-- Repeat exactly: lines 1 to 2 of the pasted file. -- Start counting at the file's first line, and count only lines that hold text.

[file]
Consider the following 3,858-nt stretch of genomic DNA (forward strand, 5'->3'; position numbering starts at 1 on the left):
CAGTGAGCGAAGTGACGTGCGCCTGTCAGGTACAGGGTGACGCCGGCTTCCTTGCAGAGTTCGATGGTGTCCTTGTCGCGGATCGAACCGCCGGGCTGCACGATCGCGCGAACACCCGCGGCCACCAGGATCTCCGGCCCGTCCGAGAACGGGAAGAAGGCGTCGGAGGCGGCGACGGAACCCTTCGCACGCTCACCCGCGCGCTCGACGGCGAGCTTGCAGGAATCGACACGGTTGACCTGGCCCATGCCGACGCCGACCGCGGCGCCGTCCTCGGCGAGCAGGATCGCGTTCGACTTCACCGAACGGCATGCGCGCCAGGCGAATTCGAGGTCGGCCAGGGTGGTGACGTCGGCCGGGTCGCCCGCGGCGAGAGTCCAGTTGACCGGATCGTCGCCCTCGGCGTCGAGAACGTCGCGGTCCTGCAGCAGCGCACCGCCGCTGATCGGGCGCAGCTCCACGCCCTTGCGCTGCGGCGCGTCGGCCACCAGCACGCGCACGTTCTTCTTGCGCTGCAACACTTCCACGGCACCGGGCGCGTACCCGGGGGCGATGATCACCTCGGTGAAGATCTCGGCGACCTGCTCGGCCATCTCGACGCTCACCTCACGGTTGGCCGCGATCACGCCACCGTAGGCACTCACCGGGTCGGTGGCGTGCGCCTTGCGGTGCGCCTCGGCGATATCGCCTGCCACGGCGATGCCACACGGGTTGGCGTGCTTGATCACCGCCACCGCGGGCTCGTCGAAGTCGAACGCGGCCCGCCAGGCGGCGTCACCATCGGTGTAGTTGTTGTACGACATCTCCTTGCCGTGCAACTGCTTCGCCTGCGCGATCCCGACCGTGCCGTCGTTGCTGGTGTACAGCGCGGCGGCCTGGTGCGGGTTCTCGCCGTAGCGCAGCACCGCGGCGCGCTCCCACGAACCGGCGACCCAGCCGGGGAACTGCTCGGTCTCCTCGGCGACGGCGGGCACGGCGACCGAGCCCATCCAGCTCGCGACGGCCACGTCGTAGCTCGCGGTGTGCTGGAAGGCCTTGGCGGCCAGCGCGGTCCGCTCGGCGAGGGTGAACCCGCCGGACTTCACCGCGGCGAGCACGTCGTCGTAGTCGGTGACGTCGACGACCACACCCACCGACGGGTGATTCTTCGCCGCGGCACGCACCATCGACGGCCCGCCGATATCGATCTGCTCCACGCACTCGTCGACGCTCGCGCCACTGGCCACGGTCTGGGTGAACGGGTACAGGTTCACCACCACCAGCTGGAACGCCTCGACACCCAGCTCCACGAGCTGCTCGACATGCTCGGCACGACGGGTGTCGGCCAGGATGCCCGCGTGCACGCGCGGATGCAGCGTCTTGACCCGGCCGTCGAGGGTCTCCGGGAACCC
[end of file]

Consider the following 3,858-nt stretch of genomic DNA (forward strand, 5'->3'; position numbering starts at 1 on the left):
CAGTGAGCGAAGTGACGTGCGCCTGTCAGGTACAGGGTGACGCCGGCTTCCTTGCAGAGTTCGATGGTGTCCTTGTCGCGGATCGAACCGCCGGGCTGCACGATCGCGCGAACACCCGCGGCCACCAGGATCTCCGGCCCGTCCGAGAACGGGAAGAAGGCGTCGGAGGCGGCGACGGAACCCTTCGCACGCTCACCCGCGCGCTCGACGGCGAGCTTGCAGGAATCGACACGGTTGACCTGGCCCATGCCGACGCCGACCGCGGCGCCGTCCTCGGCGAGCAGGATCGCGTTCGACTTCACCGAACGGCATGCGCGCCAGGCGAATTCGAGGTCGGCCAGGGTGGTGACGTCGGCCGGGTCGCCCGCGGCGAGAGTCCAGTTGACCGGATCGTCGCCCTCGGCGTCGAGAACGTCGCGGTCCTGCAGCAGCGCACCGCCGCTGATCGGGCGCAGCTCCACGCCCTTGCGCTGCGGCGCGTCGGCCACCAGCACGCGCACGTTCTTCTTGCGCTGCAACACTTCCACGGCACCGGGCGCGTACCCGGGGGCGATGATCACCTCGGTGAAGATCTCGGCGACCTGCTCGGCCATCTCGACGCTCACCTCACGGTTGGCCGCGATCACGCCACCGTAGGCACTCACCGGGTCGGTGGCGTGCGCCTTGCGGTGCGCCTCGGCGATATCGCCTGCCACGGCGATGCCACACGGGTTGGCGTGCTTGATCACCGCCACCGCGGGCTCGTCGAAGTCGAACGCGGCCCGCCAGGCGGCGTCACCATCGGTGTAGTTGTTGTACGACATCTCCTTGCCGTGCAACTGCTTCGCCTGCGCGATCCCGACCGTGCCGTCGTTGCTGGTGTACAGCGCGGCGGCCTGGTGCGGGTTCTCGCCGTAGCGCAGCACCGCGGCGCGCTCCCACGAACCGGCGACCCAGCCGGGGAACTGCTCGGTCTCCTCGGCGACGGCGGGCACGGCGACCGAGCCCATCCAGCTCGCGACGGCCACGTCGTAGCTCGCGGTGTGCTGGAAGGCCTTGGCGGCCAGCGCGGTCCGCTCGGCGAGGGTGAACCCGCCGGACTTCACCGCGGCGAGCACGTCGTCGTAGTCGGTGACGTCGACGACCACACCCACCGACGGGTGATTCTTCGCCGCGGCACGCACCATCGACGGCCCGCCGATATCGATCTGCTCCACGCACTCGTCGACGCTCGCGCCACTGGCCACGGTCTGGGTGAACGGGTACAGGTTCACCACCACCAGCTGGAACGCCTCGACACCCAGCTCCACGAGCTGCTCGACATGCTCGGCACGACGGGTGTCGGCCAGGATGCCCGCGTGCACGCGCGGATGCAGCGTCTTGACCCGGCCGTCGAGGGTCTCCGGGAACCC